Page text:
Tuesday, December 15, 2009

Army, Air Guard miss recruiting goals

By Army Sgt. 1st Class Jon Soucy
National Guard Bureau

(12/15/09) - Both the Army and Air National Guard missed their recruiting goals for November, but Guard officials said the smaller numbers were intentional. Recruiting activities throughout the two services were adjusted to keep end-strength numbers within the congressionally mandated limits of 358,200 for the Army Guard and 106,756 for the Air Guard, said Randy Noller, a spokesman for the National Guard Bureau.

"We're allowed by Congress to be up to 3 percent above our authorized end strength," said Noller. "But, we still have to pay those Soldiers and Airmen, train them and equip them and we don't get additional funding for that. That money comes out of hide, meaning that funding for other programs gets cut."

Both the Army and Air Guard finished fiscal year 2009, which ended in October, over strength with 358,391 in the Army Guard and 109,196 in the Air Guard.

In order to stay within authorized end-strength numbers, the Guard has tightened enlistment waivers and has tweaked some enlistment bonuses.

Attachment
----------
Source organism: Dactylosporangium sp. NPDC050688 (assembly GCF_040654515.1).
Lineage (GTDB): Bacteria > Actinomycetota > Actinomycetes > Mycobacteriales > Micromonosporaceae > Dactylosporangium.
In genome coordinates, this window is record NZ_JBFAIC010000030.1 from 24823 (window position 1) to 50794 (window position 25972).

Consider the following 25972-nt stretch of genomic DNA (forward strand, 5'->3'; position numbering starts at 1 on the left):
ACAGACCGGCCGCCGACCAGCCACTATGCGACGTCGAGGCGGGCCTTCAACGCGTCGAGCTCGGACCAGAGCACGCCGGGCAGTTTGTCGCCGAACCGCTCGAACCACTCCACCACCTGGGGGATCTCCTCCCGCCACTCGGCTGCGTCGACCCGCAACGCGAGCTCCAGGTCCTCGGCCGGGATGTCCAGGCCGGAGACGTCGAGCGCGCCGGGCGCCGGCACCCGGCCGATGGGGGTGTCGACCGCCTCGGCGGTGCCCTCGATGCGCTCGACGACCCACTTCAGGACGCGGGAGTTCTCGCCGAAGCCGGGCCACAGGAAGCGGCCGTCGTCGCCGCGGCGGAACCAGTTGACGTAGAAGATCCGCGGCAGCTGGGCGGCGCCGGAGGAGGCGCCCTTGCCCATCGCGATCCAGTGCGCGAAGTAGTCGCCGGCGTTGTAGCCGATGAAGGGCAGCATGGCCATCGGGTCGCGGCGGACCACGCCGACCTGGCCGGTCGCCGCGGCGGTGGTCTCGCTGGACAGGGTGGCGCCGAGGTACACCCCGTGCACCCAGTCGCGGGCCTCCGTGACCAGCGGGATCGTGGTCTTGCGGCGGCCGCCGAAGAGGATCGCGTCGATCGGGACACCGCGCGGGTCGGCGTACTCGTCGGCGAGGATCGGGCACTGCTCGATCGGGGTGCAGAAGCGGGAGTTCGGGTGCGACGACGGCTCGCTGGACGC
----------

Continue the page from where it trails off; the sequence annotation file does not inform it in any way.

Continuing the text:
"They haven't gone away," said Noller, referring to the bonuses. "But they have been adjusted to meet current needs and skill sets."

To enable the Army Guard to maintain its 358, 200 end-strength goal, it needs to recruit about 60,000 Soldiers throughout fiscal year 2010 while the Air Guard needs 9,000 recruits.

But that isn't a fixed number and month-to-month recruiting goals may fluctuate based on end-strength needs, said Noller.

Muncy visits Airmen in South Pole’s ‘Deep Freeze’

By Air Force Master Sgt. Mike R. Smith
National Guard Bureau

(12/15/09) -- The Air National Guard’s top enlisted leader returned here this week after visiting Air Guard members involved in Operation Deep Freeze in Antarctica and in Christchurch, New Zealand. It took three days of traveling for Air Force Chief Master Sgt. Christopher Muncy, command chief of the Air Guard, to reach McMurdo Station, Antarctica, and then on to the Amundsen-Scott South Pole Station, which officials call the “southernmost continually inhabited place on the planet.” Col. Mike McDonald, commander of the Air Guard Readiness Center in Maryland, accompanied him.

“The thing that most impressed me was the mission capability rate that the 109th projects in those austere conditions,” said Muncy. “They have an over 90-percent in-commission rate for their aircraft, and all of their maintenance is done outside in the elements, with no hangers.”

Muncy flew aboard a ski-equipped LC-130 Hercules aircraft flown by the New York Air Guard’s 109th Airlift Wing, based in Schenectady.

He stepped off the plane and onto the ice cap Dec. 8 and returned Dec. 12.